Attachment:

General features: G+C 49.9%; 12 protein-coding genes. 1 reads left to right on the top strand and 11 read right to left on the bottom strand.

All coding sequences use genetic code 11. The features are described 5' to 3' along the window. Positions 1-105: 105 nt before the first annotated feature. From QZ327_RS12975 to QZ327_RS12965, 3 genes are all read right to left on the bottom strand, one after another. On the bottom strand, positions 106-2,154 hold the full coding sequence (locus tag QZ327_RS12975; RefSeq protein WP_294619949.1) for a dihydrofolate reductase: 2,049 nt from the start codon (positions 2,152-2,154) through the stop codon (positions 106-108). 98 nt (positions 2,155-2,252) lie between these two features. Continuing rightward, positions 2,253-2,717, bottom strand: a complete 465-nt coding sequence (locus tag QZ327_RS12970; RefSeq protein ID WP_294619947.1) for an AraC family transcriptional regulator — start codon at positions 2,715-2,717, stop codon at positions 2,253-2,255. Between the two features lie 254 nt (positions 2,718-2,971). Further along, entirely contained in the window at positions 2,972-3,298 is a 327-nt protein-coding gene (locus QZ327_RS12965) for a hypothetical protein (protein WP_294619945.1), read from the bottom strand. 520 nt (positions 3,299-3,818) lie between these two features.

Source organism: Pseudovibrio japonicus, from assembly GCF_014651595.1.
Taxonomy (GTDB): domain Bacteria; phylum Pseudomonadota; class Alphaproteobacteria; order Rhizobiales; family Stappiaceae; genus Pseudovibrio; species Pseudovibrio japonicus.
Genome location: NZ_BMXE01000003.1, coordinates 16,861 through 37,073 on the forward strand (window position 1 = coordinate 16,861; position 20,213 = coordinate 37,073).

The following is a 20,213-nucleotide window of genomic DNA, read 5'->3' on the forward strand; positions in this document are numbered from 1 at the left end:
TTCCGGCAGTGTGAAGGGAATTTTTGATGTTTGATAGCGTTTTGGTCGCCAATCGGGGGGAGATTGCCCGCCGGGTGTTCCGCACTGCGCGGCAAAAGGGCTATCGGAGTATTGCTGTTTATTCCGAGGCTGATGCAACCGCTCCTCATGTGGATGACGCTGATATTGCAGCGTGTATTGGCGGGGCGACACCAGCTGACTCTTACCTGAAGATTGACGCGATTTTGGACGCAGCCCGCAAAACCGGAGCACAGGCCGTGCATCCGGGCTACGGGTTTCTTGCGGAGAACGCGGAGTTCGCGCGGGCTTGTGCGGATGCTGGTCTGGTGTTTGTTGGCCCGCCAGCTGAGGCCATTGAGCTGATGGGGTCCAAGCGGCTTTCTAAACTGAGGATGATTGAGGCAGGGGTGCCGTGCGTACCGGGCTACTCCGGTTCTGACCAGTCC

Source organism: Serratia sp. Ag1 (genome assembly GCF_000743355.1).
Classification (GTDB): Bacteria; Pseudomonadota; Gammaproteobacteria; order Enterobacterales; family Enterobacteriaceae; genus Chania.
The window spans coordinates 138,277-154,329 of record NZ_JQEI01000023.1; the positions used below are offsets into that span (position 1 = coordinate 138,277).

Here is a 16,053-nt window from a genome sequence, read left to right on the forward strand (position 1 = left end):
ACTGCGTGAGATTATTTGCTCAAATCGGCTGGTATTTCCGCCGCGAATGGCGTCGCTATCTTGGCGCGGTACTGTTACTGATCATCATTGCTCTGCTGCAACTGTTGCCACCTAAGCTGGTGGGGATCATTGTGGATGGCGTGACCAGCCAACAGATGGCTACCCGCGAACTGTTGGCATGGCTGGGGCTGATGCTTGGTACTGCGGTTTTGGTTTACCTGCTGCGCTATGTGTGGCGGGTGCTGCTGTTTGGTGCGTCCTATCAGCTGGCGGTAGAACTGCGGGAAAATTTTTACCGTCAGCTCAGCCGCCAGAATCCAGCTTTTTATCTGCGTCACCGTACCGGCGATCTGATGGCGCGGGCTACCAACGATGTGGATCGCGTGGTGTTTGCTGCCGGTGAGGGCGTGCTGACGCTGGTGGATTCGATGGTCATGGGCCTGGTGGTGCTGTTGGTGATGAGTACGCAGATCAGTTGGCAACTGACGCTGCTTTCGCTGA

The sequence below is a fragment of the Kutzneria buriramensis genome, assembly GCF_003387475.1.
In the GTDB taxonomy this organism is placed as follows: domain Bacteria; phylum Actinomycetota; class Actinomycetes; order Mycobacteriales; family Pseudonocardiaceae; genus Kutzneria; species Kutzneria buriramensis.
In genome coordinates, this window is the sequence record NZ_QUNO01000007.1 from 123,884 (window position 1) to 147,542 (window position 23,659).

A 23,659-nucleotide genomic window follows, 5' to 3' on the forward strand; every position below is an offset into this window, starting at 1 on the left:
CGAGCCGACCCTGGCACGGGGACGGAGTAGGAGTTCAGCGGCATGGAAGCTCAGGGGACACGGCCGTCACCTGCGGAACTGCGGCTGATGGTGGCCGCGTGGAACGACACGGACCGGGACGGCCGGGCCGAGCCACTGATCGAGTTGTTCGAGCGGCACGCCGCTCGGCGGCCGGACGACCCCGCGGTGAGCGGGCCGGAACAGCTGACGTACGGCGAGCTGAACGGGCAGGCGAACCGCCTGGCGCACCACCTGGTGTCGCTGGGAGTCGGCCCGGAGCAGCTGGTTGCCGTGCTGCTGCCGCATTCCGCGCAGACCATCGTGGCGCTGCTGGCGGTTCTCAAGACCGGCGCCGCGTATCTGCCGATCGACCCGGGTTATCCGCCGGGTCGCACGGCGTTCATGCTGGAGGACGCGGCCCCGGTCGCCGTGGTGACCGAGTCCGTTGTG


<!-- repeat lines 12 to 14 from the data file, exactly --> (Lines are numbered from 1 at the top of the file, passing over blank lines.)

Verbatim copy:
ACTGCGTGAGATTATTTGCTCAAATCGGCTGGTATTTCCGCCGCGAATGGCGTCGCTATCTTGGCGCGGTACTGTTACTGATCATCATTGCTCTGCTGCAACTGTTGCCACCTAAGCTGGTGGGGATCATTGTGGATGGCGTGACCAGCCAACAGATGGCTACCCGCGAACTGTTGGCATGGCTGGGGCTGATGCTTGGTACTGCGGTTTTGGTTTACCTGCTGCGCTATGTGTGGCGGGTGCTGCTGTTTGGTGCGTCCTATCAGCTGGCGGTAGAACTGCGGGAAAATTTTTACCGTCAGCTCAGCCGCCAGAATCCAGCTTTTTATCTGCGTCACCGTACCGGCGATCTGATGGCGCGGGCTACCAACGATGTGGATCGCGTGGTGTTTGCTGCCGGTGAGGGCGTGCTGACGCTGGTGGATTCGATGGTCATGGGCCTGGTGGTGCTGTTGGTGATGAGTACGCAGATCAGTTGGCAACTGACGCTGCTTTCGCTGA

The sequence below is a fragment of the Kutzneria buriramensis genome, assembly GCF_003387475.1.
In the GTDB taxonomy this organism is placed as follows: domain Bacteria; phylum Actinomycetota; class Actinomycetes; order Mycobacteriales; family Pseudonocardiaceae; genus Kutzneria; species Kutzneria buriramensis.